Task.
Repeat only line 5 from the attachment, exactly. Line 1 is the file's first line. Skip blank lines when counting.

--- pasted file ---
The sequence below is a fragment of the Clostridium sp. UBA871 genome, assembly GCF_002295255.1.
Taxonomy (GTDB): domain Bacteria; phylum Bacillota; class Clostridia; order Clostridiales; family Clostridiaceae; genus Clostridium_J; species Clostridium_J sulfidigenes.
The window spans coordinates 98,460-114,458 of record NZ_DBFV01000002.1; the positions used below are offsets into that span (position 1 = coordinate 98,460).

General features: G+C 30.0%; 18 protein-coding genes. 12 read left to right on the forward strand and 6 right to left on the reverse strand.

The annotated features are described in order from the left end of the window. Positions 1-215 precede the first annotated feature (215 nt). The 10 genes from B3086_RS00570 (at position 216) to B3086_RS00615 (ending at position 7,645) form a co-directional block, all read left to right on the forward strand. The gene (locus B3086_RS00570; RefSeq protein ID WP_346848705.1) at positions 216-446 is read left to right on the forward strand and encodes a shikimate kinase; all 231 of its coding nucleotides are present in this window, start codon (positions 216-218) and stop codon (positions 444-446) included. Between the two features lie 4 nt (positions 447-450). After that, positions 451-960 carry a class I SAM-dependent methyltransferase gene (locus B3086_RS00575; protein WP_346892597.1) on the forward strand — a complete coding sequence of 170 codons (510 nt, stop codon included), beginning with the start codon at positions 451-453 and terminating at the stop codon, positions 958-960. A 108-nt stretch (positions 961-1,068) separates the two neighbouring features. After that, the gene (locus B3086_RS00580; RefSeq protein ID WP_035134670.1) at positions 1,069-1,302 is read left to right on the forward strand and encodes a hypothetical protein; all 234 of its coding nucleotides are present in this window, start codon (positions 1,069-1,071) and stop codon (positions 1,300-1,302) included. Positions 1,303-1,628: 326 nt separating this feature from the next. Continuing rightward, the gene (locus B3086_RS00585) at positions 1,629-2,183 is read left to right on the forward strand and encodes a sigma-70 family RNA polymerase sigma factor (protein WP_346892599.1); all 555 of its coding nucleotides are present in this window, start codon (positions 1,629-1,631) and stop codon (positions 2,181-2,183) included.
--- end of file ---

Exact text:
The annotated features are described in order from the left end of the window. Positions 1-215 precede the first annotated feature (215 nt). The 10 genes from B3086_RS00570 (at position 216) to B3086_RS00615 (ending at position 7,645) form a co-directional block, all read left to right on the forward strand. The gene (locus B3086_RS00570; RefSeq protein ID WP_346848705.1) at positions 216-446 is read left to right on the forward strand and encodes a shikimate kinase; all 231 of its coding nucleotides are present in this window, start codon (positions 216-218) and stop codon (positions 444-446) included. Between the two features lie 4 nt (positions 447-450). After that, positions 451-960 carry a class I SAM-dependent methyltransferase gene (locus B3086_RS00575; protein WP_346892597.1) on the forward strand — a complete coding sequence of 170 codons (510 nt, stop codon included), beginning with the start codon at positions 451-453 and terminating at the stop codon, positions 958-960. A 108-nt stretch (positions 961-1,068) separates the two neighbouring features. After that, the gene (locus B3086_RS00580; RefSeq protein ID WP_035134670.1) at positions 1,069-1,302 is read left to right on the forward strand and encodes a hypothetical protein; all 234 of its coding nucleotides are present in this window, start codon (positions 1,069-1,071) and stop codon (positions 1,300-1,302) included. Positions 1,303-1,628: 326 nt separating this feature from the next. Continuing rightward, the gene (locus B3086_RS00585) at positions 1,629-2,183 is read left to right on the forward strand and encodes a sigma-70 family RNA polymerase sigma factor (protein WP_346892599.1); all 555 of its coding nucleotides are present in this window, start codon (positions 1,629-1,631) and stop codon (positions 2,181-2,183) included.